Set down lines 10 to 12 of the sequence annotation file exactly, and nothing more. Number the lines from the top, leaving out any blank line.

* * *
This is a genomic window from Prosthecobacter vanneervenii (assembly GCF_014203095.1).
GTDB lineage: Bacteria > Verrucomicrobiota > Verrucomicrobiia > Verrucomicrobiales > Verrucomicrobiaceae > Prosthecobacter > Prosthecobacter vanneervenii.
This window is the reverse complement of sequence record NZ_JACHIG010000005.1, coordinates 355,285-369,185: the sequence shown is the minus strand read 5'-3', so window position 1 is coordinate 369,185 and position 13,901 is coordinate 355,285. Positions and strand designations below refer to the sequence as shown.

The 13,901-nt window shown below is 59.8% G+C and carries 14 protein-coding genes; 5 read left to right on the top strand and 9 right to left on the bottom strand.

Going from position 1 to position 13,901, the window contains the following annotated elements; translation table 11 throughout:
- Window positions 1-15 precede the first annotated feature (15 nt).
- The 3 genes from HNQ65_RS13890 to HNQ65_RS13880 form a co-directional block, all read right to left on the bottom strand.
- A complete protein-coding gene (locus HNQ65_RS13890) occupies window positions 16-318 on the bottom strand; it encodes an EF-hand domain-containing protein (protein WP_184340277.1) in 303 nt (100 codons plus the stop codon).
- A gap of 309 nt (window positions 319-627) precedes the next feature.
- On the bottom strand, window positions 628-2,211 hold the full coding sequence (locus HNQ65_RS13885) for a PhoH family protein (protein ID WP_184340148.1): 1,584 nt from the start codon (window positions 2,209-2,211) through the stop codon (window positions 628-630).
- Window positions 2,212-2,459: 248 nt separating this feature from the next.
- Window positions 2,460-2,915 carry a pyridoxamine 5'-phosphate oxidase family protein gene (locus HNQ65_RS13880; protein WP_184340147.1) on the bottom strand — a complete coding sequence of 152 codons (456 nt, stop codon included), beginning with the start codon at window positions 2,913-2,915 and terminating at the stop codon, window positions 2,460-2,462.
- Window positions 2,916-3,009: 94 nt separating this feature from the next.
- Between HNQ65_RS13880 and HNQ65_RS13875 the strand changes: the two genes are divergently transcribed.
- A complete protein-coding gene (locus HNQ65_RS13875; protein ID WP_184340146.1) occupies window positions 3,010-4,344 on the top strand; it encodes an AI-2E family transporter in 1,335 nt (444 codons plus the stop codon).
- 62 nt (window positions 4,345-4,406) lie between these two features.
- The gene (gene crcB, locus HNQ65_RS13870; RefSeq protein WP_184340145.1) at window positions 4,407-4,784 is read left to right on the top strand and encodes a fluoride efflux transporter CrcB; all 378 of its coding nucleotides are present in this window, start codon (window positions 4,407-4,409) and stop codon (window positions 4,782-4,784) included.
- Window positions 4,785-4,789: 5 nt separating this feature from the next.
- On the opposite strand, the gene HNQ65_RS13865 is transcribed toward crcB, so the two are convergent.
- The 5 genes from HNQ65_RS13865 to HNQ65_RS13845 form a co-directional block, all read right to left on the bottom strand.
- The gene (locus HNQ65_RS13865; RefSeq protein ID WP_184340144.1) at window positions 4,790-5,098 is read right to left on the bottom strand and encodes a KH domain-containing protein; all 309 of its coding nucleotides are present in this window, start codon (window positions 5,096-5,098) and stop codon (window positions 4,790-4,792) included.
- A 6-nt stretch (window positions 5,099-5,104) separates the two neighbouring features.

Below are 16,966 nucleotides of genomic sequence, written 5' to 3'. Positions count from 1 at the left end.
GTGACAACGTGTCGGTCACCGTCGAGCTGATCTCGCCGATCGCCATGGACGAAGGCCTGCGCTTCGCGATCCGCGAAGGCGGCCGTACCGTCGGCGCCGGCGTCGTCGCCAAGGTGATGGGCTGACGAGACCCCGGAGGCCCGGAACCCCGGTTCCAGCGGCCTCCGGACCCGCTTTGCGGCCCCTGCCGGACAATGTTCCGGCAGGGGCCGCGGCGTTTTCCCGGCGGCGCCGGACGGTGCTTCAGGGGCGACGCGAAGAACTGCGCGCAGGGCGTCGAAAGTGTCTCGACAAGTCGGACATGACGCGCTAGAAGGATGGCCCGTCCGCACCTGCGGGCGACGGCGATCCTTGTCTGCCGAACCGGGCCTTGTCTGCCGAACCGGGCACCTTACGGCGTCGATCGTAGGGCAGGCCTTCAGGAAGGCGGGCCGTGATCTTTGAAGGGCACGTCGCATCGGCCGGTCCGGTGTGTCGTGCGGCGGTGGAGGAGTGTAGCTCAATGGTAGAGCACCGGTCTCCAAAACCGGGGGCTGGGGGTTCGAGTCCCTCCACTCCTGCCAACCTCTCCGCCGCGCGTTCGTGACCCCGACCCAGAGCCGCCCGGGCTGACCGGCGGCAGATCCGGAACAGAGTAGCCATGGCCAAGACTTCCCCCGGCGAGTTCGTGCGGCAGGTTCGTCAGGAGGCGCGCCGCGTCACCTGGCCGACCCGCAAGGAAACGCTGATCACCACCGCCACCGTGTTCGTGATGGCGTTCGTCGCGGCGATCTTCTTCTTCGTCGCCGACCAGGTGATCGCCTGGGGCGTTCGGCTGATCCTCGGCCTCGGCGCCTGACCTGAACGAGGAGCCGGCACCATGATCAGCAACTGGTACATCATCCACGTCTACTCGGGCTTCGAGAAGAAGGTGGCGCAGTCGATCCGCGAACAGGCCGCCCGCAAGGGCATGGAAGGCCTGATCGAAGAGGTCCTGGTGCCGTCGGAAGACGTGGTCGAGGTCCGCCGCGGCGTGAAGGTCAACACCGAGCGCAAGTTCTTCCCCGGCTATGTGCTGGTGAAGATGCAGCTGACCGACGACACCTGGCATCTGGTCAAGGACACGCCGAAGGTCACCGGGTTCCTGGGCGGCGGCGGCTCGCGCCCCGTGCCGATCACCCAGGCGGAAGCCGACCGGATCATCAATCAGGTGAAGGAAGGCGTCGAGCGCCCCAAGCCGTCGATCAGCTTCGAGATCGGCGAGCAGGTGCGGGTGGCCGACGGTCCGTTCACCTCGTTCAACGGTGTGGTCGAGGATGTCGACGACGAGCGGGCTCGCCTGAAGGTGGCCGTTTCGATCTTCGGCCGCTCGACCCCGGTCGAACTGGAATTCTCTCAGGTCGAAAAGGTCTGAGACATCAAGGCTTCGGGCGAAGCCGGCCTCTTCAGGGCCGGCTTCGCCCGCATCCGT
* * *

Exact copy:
- On the bottom strand, window positions 628-2,211 hold the full coding sequence (locus HNQ65_RS13885) for a PhoH family protein (protein ID WP_184340148.1): 1,584 nt from the start codon (window positions 2,209-2,211) through the stop codon (window positions 628-630).
- Window positions 2,212-2,459: 248 nt separating this feature from the next.
- Window positions 2,460-2,915 carry a pyridoxamine 5'-phosphate oxidase family protein gene (locus HNQ65_RS13880; protein WP_184340147.1) on the bottom strand — a complete coding sequence of 152 codons (456 nt, stop codon included), beginning with the start codon at window positions 2,913-2,915 and terminating at the stop codon, window positions 2,460-2,462.